The Business Software Alliance (BSA) said in their annual report that 43% of software used on computers worldwide in 2009 was pirated. This is an increase from the 41% recorded in 2008 and high piracy rates in Asia are believed to be the main cause.
AFP on Tuesday released the $51.4 billion figure for 2009 saying the average piracy rate in the Asia Pacific region was 59% of all software installed costing $16.5 billion. The growth of illegal software was blamed on the expanding PC market in the fast growing economies in Brazil, India and China.
However 2009 saw an actual 3% drop in losses compared to 2008 as the rate of pirated software fell in 54 economies of the economies studied, remained even in 38 and rose in 19.
In the Asia Pacific region 530 million of the 900 million units of software installed last year were unlicensed. The top piracy rates were found in Bangladesh with Sri Lanka, Indonesia and Vietnam following. China and India were also cited as some of the worst culprits.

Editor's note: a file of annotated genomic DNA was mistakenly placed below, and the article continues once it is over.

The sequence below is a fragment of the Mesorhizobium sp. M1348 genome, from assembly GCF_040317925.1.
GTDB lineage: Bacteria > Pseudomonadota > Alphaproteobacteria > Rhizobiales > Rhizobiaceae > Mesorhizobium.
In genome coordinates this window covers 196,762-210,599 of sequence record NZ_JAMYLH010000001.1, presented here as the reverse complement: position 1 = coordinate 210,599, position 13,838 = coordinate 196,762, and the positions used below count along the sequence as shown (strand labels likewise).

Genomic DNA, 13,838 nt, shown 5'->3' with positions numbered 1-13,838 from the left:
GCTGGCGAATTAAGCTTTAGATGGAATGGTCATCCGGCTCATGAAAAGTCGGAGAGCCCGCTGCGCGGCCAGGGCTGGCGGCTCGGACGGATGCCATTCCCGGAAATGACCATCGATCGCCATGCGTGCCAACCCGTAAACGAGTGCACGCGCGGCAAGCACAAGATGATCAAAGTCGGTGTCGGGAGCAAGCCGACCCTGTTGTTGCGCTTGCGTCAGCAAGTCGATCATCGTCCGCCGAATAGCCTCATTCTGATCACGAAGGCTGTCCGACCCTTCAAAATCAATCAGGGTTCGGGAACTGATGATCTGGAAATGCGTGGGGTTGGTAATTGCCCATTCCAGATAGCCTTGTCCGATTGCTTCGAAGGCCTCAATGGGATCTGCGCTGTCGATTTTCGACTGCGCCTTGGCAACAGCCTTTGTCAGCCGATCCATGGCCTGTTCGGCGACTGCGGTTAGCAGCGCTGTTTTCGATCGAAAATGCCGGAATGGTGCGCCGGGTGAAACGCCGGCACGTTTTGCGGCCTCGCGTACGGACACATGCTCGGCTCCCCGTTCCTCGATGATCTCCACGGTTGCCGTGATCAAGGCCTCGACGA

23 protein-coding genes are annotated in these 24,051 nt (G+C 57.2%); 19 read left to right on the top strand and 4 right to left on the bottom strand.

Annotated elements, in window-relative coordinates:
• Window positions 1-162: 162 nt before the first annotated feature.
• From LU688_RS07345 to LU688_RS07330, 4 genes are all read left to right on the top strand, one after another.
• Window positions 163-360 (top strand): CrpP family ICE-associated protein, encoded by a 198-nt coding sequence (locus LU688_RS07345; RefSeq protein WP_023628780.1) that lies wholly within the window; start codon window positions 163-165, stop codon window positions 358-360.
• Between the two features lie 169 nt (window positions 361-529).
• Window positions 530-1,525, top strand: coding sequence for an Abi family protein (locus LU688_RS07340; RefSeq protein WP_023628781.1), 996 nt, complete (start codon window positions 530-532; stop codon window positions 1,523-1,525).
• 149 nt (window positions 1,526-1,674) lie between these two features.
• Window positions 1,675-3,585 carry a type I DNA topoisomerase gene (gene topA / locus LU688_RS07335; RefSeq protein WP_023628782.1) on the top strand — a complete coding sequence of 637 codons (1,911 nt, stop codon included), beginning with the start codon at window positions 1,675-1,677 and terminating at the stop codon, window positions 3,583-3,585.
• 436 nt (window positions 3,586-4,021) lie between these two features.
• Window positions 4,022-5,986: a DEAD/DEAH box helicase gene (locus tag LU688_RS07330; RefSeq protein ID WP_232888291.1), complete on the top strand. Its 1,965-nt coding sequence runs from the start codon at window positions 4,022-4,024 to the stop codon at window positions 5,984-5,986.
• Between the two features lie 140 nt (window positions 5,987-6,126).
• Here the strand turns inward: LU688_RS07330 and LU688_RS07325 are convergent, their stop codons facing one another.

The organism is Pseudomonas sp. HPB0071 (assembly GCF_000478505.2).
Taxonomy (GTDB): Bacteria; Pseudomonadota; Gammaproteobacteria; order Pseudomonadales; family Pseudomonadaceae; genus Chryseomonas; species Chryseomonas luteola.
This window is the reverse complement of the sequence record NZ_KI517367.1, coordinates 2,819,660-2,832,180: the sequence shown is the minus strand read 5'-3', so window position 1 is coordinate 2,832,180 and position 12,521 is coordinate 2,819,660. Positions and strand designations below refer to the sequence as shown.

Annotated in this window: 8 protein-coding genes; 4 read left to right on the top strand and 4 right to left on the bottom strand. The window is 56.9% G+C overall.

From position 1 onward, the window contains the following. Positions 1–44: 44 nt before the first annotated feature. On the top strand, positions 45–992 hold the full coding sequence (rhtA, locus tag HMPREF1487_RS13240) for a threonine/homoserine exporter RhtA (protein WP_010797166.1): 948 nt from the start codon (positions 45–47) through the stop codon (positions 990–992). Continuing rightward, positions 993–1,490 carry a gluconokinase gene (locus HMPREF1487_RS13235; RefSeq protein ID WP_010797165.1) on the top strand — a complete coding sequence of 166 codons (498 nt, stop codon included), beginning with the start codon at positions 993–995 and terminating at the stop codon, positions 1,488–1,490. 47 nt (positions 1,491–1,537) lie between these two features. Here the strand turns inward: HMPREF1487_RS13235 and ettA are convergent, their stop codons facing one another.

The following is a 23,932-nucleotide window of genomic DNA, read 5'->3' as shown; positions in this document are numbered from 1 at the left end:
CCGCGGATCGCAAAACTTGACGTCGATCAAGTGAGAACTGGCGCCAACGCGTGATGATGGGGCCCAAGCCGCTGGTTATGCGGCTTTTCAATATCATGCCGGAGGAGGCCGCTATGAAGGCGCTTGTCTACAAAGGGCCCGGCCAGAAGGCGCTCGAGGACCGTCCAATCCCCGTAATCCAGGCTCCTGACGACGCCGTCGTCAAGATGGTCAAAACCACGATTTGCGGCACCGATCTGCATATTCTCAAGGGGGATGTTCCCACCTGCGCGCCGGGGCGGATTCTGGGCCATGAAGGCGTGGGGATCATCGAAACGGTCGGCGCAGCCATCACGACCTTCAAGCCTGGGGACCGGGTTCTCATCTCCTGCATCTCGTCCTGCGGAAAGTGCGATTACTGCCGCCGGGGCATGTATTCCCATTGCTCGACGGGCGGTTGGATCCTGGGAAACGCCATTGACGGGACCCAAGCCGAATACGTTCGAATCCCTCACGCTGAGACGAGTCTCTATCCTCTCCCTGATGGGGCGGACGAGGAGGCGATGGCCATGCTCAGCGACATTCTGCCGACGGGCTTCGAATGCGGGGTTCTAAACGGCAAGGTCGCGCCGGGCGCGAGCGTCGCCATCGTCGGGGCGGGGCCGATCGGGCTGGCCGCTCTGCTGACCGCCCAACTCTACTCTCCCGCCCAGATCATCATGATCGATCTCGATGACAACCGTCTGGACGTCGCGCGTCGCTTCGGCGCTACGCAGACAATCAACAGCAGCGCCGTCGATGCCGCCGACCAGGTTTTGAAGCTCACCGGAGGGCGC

BSA's vice president and regional director Jeffrey Hardee said although efforts to lower piracy rates are seeing some successes in the region the piracy rates were still too high. "This is unacceptable and there is still much to be done to engage governments, businesses and consumers on the risks and impact of software piracy."
Georgia took the crown for the world's top pirate software user with 95% of all software used in the country deemed illegal. Zimbabwe (92%), Bangladesh (91%), Moldova (91%), Armenia (90%) and Yemen (90%) rounded out the top six offenders.
In contrast the top five least offending nations were the United States with 20%, Japan (21%), Luxembourg (21%), New Zealand (22%) and finally Australia (25%).
Hardee said he believed not only were global technology companies suffering from the piracy rates, but small and medium software makers were being affected as well. He continued by saying a 10% reduction in the software piracy rate over four years in the Asia Pacific region would generate an extra $41 billion to the regional economy. An additional 435,000 jobs would be created along with $5.4 billion in taxes and increased revenues to local vendors of $33 billion.
Hardee also said instead of individuals causing the worst piracy losses it was rather companies using pirated software as they may not have adequate software management policies. "Surprisingly, quite a few listed companies are caught using pirated software ... It's quite shocking."